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'Areas of serious concern and some progress' in Texas foster care system: Court-appointed monitors release new report

A federal judge in Corpus Christi is set to reassess the state's compliance with more than a dozen court orders related to the foster care system on Wednesday.

AUSTIN, Texas — Court-appointed monitors filed a new 393-page report on Tuesday detailing "areas of serious concern and some progress" by the Department of Family and Protective Services and the Health and Human Services Commission regarding the foster care system in Texas. 

A team monitoring the foster care system examined "tens of thousands of documents and records" and found that from July 31, 2019 to April 10, 2021, 23 children have died in State custody. This includes six children "whose caregivers were determined to have abused or neglected them in connection with their deaths or their care prior to their deaths."

The report also said three Single Source Continuum Contractors, which are responsible for finding foster homes or other living arrangements for children in State care, housed children in unlicensed facilities. 

Monitors discovered in December 2020 that several operations that had been identified or should have been identified for "Heightened Monitoring" due to their history of abuse, safety and neglect violations, escaped enforcement by closing and reopening under a new name. According to the report, the State remedied the problem after monitors raised concerns.

In addition to reporting problems with the foster care system, monitors found that State agencies made some improvements, including implementing secondary screening process reforms, improving statewide intake call response times and improved caseloads for caseworkers.

“We are glad to see the areas in which the state is improving,” Marcia Lowry, executive director of A Better Childhood and a co-counsel in the lawsuit, said in a press release on Tuesday. “However, we are very troubled that almost two years after the court’s remedial orders went into effect, children are being placed in unlicensed placements and being subjected to many dangerous, damaging conditions.”

This report comes as a result of a decade-long legal battle over the foster care system in Texas. In 2011, an advocacy group called Children's Rights filed a suit against the governor of Texas, the Texas Health and Human Services Commission and the Department of Family Protective Services. The class-action lawsuit was filed on behalf of children in long-term foster care.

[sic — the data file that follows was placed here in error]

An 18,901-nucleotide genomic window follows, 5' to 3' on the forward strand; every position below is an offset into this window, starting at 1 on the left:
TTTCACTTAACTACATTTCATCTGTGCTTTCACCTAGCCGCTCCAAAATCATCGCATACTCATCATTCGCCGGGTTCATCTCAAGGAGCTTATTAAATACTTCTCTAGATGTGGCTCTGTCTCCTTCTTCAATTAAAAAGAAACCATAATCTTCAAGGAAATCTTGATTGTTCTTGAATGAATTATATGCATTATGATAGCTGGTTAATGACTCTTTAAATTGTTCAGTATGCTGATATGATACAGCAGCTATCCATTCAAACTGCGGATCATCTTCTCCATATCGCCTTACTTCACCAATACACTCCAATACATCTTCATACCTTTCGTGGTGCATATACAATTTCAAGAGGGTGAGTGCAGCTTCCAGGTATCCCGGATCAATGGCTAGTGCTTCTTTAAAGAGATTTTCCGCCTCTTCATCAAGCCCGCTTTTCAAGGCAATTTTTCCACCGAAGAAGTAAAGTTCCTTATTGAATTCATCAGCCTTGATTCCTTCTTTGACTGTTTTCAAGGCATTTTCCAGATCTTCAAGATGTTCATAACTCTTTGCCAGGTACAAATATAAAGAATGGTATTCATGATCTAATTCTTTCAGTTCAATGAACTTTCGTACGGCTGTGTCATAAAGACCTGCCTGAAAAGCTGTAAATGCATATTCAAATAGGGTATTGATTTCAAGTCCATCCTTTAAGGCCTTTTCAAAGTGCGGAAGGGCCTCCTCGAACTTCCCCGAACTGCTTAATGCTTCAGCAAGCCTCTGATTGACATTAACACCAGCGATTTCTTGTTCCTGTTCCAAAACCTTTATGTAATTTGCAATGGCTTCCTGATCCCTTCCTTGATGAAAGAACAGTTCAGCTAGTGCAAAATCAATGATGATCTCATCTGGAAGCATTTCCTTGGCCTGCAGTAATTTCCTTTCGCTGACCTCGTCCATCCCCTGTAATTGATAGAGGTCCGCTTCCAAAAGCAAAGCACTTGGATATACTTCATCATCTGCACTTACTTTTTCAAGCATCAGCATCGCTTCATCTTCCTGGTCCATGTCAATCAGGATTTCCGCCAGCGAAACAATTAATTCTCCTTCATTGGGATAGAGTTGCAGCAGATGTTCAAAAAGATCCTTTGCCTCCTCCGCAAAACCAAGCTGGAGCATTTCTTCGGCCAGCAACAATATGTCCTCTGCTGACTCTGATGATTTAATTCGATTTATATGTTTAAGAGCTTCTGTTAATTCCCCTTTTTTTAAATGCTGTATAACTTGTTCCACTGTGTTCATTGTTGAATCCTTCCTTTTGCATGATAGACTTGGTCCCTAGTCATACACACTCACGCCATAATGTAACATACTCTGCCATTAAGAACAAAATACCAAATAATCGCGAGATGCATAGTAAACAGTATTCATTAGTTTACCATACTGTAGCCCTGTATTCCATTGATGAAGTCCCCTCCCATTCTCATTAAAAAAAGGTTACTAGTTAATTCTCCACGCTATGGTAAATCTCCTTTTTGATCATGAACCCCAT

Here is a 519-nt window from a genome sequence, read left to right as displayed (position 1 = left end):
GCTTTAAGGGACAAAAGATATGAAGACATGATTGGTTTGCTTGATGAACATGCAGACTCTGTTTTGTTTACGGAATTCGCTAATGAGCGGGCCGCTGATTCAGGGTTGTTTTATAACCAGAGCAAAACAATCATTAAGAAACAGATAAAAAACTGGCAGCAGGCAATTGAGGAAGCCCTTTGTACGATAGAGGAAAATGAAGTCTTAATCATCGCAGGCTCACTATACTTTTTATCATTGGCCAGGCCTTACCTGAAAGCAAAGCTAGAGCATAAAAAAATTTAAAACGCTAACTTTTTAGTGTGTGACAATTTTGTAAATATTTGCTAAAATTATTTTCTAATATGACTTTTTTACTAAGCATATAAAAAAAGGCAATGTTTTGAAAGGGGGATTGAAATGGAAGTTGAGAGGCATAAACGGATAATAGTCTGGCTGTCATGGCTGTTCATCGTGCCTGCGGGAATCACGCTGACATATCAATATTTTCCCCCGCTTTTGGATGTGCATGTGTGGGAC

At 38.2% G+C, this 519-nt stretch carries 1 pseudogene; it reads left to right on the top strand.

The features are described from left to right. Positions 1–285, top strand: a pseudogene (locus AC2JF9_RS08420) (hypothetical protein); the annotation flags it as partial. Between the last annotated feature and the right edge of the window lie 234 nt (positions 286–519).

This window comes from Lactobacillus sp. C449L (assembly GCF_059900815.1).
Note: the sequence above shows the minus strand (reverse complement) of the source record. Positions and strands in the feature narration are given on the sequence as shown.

A federal judge in Corpus Christi is set to reassess the State's compliance with more than a dozen court orders related to that lawsuit during a hearing on Wednesday. In December 2020, U.S. District Judge Janis Graham Jack found the State was in contempt of 13 remedial orders, following a June 2020 report from court-appointed monitors that concluded the State's "continued failures" in the foster care system were "systemic and enduring."

After the judge's findings of contempt in December, Gov. Greg Abbott wrote a letter to Executive Commissioner Cecile Young, Texas Health and Human Services Commission and Commissioner Jaime Masters and Department of Family and Protective Services asking them to ensure their agencies were complying with a federal judge's remedial orders that would protect children in the State's care.  

The monitors also recently reported that a whistleblower complaint raised questions "regarding the use of unlicensed facilities to house the state’s growing number of children without placements."

According to a press release from the monitors, a policy advisor from Abbott's office confirmed during a hearing on April 20, 2021 that they learned about the placement of children in unlicensed facilities in October 2020 and failed to notify the court-appointed monitors about the issue.

In a report filed last month, the monitors wrote: “Despite the Court enjoining the State ‘from placing children in permanent management conservatorship (“PMC”) in placements that create an unreasonable risk of serious harm,’ the State of Texas appears to have done so repeatedly, with serious, harmful consequences to the children in its care.”

The judge has ordered the following individuals to attend the hearing on Wednesday, according to a release from the monitors: the CEO of Our Community Our Kids, the CEO of Saint Francis Ministries, the COE of 2INgage and the CEO of Family Tapestry.

If you're interested in becoming a foster parent, KVUE features children in the foster care system each week in a segment called Forever Families. You can find out more about children in the foster care system here.


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